Train travel in Romania is the way to go when you want your trip to go through Romania’s best cities and towns! Understanding the train system is quite easy and many routes are pleasant for the eyes. You can experience Romania’s countryside from the comfort of your chair, while traveling from one amazing destination to the other.
I have traveled through Romania by train extensively and I know some of the routes like the back of my hand. One of the most beautiful train routes in Romania is probably between Bucharest and Brasov and I’ve taken it many times. Below I have gathered all the information I could think of in terms of train travel in Romania.
Tips on train travel in Romania
1. For up to date time tables and prices, check out the website the Romanian railway service, CFR Calatori.
2. There are a few different types of trains: IRN, R or RE and some others. The R-trains are slower than the other ones and cost less to travel with. I’ve taken the R-train to Brasov, which was still okay because it took me about 3,5 hours to get there but other than that I would always advice to spend a little more for a faster ride.
3. Train tickets are bought for a specific time only and you have to use them on that particular train. If you know ahead you want to change your travel date or time, go to the station to change your tickets for free. You can’t buy train tickets 5 minutes before departure.
4. A journey by train isn’t the cheapest travel option in Romania (but it’s defintely one of the best!). My one way ticket from Bucharest to Brasov cost me 50 lei (2014). When you’re traveling with two people or more, don’t forget to ask for a group discount.
5. Want to visit Sinaia or one of the other places on your way to Brasov? Make sure the ticket office at Sinaia station stamps your ticket. By doing so, you can take the same kind of train (IR, R or IC) later on the day without any additional costs. In Sinaia you can visit two castles at once, and you don’t want to miss those!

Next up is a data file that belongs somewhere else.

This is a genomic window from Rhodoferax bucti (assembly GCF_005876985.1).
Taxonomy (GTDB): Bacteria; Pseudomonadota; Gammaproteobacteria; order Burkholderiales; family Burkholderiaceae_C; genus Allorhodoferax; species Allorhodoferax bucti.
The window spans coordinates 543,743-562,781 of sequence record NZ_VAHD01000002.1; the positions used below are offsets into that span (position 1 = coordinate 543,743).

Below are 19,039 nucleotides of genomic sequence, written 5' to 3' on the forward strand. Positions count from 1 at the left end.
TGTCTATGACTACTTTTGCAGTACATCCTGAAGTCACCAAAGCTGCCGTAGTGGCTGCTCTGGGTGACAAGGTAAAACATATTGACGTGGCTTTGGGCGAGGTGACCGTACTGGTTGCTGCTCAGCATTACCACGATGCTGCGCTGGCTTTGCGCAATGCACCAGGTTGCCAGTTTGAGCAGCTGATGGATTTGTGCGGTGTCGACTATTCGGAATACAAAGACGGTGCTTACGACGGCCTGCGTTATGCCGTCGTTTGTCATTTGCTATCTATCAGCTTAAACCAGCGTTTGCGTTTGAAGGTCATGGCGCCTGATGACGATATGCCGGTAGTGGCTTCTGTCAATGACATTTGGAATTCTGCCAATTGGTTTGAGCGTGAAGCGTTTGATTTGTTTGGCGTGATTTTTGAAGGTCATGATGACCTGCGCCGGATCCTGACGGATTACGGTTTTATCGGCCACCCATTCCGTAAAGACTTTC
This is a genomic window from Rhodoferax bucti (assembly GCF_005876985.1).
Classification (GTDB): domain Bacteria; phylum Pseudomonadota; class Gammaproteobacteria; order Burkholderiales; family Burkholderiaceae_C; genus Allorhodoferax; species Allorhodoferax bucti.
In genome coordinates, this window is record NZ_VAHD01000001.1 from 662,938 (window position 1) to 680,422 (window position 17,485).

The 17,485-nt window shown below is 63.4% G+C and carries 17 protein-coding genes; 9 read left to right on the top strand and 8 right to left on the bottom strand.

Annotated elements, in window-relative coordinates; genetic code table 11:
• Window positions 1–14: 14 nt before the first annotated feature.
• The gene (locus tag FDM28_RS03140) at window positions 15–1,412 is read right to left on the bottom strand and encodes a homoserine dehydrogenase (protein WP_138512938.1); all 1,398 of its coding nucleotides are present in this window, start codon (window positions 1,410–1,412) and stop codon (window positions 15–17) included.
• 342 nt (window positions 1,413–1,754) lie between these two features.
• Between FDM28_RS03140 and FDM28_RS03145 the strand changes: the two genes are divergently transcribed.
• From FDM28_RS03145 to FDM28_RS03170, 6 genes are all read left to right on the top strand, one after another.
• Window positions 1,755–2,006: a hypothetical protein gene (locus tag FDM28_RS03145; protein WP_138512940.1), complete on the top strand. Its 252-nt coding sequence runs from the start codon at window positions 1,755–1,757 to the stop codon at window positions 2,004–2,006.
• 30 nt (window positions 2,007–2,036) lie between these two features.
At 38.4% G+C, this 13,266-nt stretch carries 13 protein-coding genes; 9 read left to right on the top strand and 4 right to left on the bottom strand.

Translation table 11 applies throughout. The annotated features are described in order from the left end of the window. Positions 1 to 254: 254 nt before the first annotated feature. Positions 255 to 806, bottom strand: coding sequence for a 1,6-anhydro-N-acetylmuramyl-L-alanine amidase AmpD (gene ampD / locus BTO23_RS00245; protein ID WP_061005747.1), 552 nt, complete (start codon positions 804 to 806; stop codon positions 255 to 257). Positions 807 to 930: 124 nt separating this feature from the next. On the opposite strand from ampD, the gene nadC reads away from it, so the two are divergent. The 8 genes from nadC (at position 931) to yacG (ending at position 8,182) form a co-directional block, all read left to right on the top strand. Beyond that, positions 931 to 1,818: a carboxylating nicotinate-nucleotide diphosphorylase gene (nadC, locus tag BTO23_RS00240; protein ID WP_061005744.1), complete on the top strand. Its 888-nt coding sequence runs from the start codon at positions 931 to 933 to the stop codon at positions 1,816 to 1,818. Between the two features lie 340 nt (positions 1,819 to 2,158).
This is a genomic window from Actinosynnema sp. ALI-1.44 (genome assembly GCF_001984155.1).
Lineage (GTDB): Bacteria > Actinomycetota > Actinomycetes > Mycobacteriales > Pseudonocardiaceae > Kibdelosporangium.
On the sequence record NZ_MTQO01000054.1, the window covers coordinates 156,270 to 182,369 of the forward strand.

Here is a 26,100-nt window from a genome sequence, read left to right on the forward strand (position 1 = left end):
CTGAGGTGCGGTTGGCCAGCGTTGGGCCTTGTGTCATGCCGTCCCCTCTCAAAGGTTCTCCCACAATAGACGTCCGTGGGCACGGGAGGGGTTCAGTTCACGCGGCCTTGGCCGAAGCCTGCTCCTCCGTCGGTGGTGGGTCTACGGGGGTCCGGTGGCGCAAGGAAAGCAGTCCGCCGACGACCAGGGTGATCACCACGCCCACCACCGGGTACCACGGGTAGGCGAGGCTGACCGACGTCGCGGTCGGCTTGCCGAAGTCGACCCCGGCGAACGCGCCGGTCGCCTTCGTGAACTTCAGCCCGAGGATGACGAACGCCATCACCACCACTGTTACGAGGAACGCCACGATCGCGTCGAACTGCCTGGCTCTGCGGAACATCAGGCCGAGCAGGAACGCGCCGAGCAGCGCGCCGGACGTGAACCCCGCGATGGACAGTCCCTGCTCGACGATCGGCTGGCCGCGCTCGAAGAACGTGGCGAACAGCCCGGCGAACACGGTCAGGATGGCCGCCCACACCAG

6. Trains in Romania have numbered seats, so make sure you sit in the correct one when the conductor checks your ticket.
7. On the way from Bucharest to Brasov I was fortunate to have a train where the windows are open. However, keeping the windows closed is a thing in Romanian trains. Romanians believe that draft is extremely bad for them and therefore lots of people prefer the windows to be closed. Even in summer, when temperatures inside the train rise to ‘tropical’, you might have trouble convincing them it’s okay to get a whiff of air. In any case, make sure you have plenty of water on you!
8. From Bucharest’s Gara de Nord train travel is a party; You’re correctly informed on delays and ticket staff sometimes speaks English. Everywhere else not so much. In Transylvania, a train is only a little late after 1 hour it was supposed to depart.
9. Trains may take much, much longer in summer, when the tracks are hot from the sun. My (IC) train from Sibiu to Brasov took 5 hours instead of 2,5.
Want to know more about train travel in Romania? Be sure to leave a comment below! Also, I would love it if you tag me in all your travel photos of this wonderful country, make me jealous!! 😉